The problem this study addresses is that the Christian church in the postmodern west is in a condition of zero growth and even decline. Conventional strategies intended to reverse this condition have tended to focus on improved implementation of traditional methodologies of church growth. Despite the application of such strategies the church continues to decline, indicating the urgent need for additional approaches. Practical theology suggests such an additional approach: greater engagement with the local community. Certain churches have been identified whose congregations, acting, it is believed, under the leadership of the Spirit, are engaging their immediate communities in a wide variety of ways often with the result that people touched by the church respond with a new or renewed interest in the Christian faith and in some instances join or rejoin the Christian family. The implication, and the hypothesis of the study, is that widespread application of the practices of such community-engaging congregations, called “holistic” congregations, might have a positive impact in terms of growth in the wider church community. To determine the validity of this implication a small-scale inductive, empirical, effect-to-cause study was undertaken. Combining qualitative and quantitative research methods intended to identify the ethos of those churches that meet the developed criteria of “holistic” churches, as compared to a second group of “non-holistic” churches, the study addresses the question: Is it possible to discover the ethos of holistic churches with a view to reproducing that ethos in other churches? Analysis of the data gathered during the study identifies a number of specific characteristics shared by the holistic churches. In addition to suggesting strategies that may profitably be investigated and implemented by churches that wish to become, or become more, holistic in terms of their outreach ministry, the results also advocate the further study of holism as a possible key feature to the future of the Church.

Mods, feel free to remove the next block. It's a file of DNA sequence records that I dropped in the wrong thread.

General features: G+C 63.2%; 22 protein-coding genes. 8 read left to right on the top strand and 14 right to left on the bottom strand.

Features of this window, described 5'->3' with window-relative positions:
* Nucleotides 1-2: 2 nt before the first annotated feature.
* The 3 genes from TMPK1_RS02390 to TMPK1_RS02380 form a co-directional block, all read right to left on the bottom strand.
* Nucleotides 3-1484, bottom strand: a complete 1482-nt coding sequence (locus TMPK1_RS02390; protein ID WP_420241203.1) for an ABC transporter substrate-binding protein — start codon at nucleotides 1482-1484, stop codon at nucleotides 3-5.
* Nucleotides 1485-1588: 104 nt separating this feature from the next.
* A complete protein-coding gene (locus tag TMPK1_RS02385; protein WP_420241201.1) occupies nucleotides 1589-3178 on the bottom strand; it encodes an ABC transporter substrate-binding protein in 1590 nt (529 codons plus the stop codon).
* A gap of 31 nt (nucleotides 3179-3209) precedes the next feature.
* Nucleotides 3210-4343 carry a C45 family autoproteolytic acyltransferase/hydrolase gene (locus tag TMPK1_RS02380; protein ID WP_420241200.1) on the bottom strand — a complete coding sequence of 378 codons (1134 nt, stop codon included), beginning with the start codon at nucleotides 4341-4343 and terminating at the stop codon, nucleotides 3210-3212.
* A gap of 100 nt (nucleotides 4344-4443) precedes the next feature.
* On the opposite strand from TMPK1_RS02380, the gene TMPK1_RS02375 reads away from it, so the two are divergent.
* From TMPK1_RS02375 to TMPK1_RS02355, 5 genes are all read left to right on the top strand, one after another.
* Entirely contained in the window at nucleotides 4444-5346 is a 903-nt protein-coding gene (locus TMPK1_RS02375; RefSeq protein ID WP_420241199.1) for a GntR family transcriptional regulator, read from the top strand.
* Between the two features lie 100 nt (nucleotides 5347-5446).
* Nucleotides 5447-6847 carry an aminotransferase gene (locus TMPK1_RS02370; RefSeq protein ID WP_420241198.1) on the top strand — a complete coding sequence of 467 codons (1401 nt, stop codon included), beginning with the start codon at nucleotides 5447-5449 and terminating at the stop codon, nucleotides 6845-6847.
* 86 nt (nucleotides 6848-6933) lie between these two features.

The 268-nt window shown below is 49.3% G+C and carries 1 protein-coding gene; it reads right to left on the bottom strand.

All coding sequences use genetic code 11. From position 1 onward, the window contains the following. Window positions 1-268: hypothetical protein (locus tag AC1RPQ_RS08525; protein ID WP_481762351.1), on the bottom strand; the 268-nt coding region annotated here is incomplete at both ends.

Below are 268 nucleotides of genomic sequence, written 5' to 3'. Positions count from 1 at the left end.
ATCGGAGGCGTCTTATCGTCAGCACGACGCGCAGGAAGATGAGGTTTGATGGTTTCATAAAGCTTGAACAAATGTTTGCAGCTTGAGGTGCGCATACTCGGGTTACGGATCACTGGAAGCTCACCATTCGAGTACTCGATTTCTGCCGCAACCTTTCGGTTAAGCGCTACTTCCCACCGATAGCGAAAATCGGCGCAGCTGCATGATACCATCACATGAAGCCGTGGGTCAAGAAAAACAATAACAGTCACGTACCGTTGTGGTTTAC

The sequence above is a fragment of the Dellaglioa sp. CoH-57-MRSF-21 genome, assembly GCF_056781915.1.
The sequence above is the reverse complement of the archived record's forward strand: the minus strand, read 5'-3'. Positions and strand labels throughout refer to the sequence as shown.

Thesis (PhD (Practical Theology))--University of Pretoria, 2007.